Muslim Charities: Unfairly Eyed with Suspicion

On the surface, things are looking up for some of the Muslim charities accused of indirectly supporting terrorism. In October, a U.S. District Court judge declared a mistrial on most of the counts against the Texas-based Holy Land Foundation for Relief and Development and several men connected to it; together, they were accused of channeling over $12 million to Hamas. More recently, in December a U.S. Federal Appeals Court overturned a $156 million settlement awarded in 2004 to the family of an American yeshiva student killed in 1996 on the West Bank. In that case, Stanley and Joyce Boim alleged that a fundraiser from the Chicago area, the American Muslim Society and the Holy Land Foundation all played a role in their son’s death by supporting Hamas.


Despite the failure of both the U.S. government and the Boims to link the charities to terrorism, the damage of trying to do so will outlive the historical legal precedents of freezing charities’ assets, of naming Muslim organizations as un-indicted co-conspirators, and of assuming that individuals are guilty by association.


American Muslims now face the ongoing dilemma of where to give their charitable dollars. Although Muslim advocacy groups like CAIR are calling on Washington to develop regulations that clearly define what constitutes an illegal donation, so far there are no guarantees that a donation made to a “legitimate” cause one day will be deemed illegal the next day.


According to charitable giving reports, Americans are among the most generous worldwide in donating both time and money to charitable causes. The Giving USA Foundation’s 2007 report shows that Americans gave $295.02 billion to charity in 2006. Of that, 75 percent was contributed by individuals. The report also shows that religious groups received the largest percentage of 2006 charitable dollars.


It’s not surprising, then, that American Muslims might wish to direct their charitable dollars to Muslim recipients. Charity in Islam is not an option; it’s a requirement. An annual zakat (obligatory charity) is paid on assets; meat is to be given to the needy at Eid Al Adha. There is further encouragement to give voluntarily of whatever one has to the less fortunate.


For Muslims living in – or with ties to – poorer countries, opportunities to help the needy are almost endless. In Morocco, for example, most families know someone who has a genuine need for hand-me-down clothes. They’re likely to have hungry people knock at their door for a meal, and to be solicited by beggars on every major street corner. Almost everyone knows a family who can’t afford to send their children to school, and they probably know of someone else who can’t afford to buy medication or to put meat on the table.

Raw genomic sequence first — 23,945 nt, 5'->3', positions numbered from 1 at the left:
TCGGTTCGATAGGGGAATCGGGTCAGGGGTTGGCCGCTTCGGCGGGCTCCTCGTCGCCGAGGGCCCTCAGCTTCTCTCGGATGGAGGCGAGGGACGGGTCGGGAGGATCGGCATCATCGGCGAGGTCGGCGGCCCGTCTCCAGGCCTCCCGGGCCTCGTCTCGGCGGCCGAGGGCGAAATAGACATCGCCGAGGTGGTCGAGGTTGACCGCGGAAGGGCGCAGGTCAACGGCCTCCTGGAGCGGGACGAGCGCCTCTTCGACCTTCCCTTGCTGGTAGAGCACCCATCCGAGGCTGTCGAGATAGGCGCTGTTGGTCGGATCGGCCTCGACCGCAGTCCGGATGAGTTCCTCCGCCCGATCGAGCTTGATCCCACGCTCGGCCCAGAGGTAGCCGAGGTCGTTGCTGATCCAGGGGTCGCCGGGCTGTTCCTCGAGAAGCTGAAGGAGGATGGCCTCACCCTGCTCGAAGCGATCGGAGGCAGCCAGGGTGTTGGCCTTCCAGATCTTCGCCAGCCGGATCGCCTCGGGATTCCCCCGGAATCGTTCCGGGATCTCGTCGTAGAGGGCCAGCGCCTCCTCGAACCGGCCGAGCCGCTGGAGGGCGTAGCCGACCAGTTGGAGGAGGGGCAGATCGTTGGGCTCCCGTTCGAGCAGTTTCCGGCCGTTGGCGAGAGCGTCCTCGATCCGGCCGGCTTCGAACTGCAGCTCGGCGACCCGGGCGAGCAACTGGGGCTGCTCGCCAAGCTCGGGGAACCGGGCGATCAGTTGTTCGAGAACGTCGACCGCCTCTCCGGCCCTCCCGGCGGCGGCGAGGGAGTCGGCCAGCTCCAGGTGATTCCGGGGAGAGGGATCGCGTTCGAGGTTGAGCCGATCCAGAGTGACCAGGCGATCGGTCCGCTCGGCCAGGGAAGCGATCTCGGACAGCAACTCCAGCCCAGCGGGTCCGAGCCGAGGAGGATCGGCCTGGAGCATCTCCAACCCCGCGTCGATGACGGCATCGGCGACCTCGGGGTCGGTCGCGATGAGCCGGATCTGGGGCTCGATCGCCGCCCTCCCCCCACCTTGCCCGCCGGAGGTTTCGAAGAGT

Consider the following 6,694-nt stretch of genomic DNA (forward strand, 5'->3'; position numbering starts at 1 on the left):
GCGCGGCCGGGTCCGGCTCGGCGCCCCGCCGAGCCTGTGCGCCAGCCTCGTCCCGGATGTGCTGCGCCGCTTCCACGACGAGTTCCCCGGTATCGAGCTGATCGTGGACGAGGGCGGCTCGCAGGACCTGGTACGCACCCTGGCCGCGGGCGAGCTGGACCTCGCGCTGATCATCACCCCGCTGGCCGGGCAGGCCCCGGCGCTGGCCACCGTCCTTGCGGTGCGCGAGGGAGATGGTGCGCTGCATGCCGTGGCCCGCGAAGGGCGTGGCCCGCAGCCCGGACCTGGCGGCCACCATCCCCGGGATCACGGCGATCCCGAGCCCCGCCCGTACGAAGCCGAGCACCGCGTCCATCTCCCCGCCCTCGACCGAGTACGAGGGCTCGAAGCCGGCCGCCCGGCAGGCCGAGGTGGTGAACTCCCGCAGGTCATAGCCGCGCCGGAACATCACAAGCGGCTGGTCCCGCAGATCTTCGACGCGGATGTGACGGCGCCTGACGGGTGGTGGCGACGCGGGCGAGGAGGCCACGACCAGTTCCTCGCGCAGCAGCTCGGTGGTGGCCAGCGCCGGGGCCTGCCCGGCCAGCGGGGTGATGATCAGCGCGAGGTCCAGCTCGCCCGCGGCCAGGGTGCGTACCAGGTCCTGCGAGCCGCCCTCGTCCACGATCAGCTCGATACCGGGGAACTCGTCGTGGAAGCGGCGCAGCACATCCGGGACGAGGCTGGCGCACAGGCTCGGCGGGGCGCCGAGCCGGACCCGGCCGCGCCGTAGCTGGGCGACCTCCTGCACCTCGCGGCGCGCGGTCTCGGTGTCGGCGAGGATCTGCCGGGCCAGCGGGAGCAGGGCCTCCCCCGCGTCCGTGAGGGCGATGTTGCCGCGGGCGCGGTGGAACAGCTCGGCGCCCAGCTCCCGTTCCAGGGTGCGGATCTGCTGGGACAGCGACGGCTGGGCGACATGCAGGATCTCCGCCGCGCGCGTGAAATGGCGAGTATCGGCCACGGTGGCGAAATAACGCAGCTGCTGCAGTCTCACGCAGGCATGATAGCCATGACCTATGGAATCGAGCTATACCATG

In contrast, most Americans are unlikely to encounter those in need on such a regular basis. They tend to give to charities to support both international and domestic humanitarian causes.


But while people of other faiths can confidently give to organizations of their choice, American Muslims worry that a check written to a Muslim charity might lead to suspicion of supporting terrorism. As more people shy away from that risk, less money reaches some of the people who need it most.


The Holy Land Foundation claimed a small victory with the mistrial, but the crippling effect on Muslim charities doesn’t appear to be ending any time soon.

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About Christine Benlafquih

Christine (Amina) Benlafquih is a freelance writer whose work includes articles, opinion pieces, personal essays and occasional fiction and poetry. A former publications and public relations director, she earned a B.A. in Journalism from Duquesne University in 1987. Originally from Rochester, NY, she has also lived in Pittsburgh, PA, the Washington, DC area, and now resides in Casablanca, Morocco. Her experiences as an American convert to Islam, both in the United States and in Morocco, serve as inspiration to much of her work. She is particularly concerned about the biased portrayal of Arabs and Muslims in the media, and about the division and labeling that occurs among Muslims themselves. Christine is a member of the Islamic Writers Alliance (IWA) and the Muslim American Journalists Association (MAJA). She is married and the mother of six children.

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